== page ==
I'm teaching an in-house Fundamentals of Performance class this week in Canada, and, as usual, we touch upon the Sharpe ratio, and how negative Sharpe ratios can produce results which appear inconsistent with our expectations.
To help try to communicate what's going on, I constructed the following graphic:
What you're seeing are two different cases: one where we're dealing with a positive Sharpe ratio, and the other where we have a negative. In both cases, the portfolio's risk exceeds that of the benchmark, and in both cases the portfolio's return equals that of the benchmark. On the positive side, given the higher risk, we would expect a higher return for the portfolio; but because it failed to do that, we end up with a lower Sharpe ratio. On the negative side, we would expect to see a lower return, given the higher risk; but failing to see this occur, we are rewarded with a higher Sharpe ratio.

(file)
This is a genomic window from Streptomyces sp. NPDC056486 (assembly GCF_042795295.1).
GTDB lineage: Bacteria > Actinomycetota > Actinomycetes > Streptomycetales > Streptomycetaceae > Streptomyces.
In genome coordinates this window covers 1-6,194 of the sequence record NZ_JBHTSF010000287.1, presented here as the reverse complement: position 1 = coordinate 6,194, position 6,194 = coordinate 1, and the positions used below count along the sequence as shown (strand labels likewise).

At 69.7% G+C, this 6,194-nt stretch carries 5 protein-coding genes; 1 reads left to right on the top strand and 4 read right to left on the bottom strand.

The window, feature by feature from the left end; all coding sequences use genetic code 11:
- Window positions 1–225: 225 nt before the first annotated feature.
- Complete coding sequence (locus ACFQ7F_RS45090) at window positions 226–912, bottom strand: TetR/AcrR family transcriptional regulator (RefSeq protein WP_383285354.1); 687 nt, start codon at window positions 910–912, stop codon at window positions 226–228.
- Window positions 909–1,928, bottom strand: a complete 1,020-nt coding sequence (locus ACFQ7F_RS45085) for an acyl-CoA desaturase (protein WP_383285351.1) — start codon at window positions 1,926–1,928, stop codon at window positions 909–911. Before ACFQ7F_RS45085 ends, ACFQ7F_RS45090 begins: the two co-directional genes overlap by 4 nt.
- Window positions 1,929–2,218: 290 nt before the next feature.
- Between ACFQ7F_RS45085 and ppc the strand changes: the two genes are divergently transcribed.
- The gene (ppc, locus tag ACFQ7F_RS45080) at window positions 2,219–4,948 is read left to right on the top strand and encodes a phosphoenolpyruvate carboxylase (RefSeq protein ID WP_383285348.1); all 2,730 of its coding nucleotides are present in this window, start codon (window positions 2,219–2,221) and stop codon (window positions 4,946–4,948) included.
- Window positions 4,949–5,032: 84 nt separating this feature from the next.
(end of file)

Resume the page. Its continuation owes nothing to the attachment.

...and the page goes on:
This may not be clear enough to comprehend, and I will take the subject up later this month, in our monthly newsletter. So, consider this a "warm up"!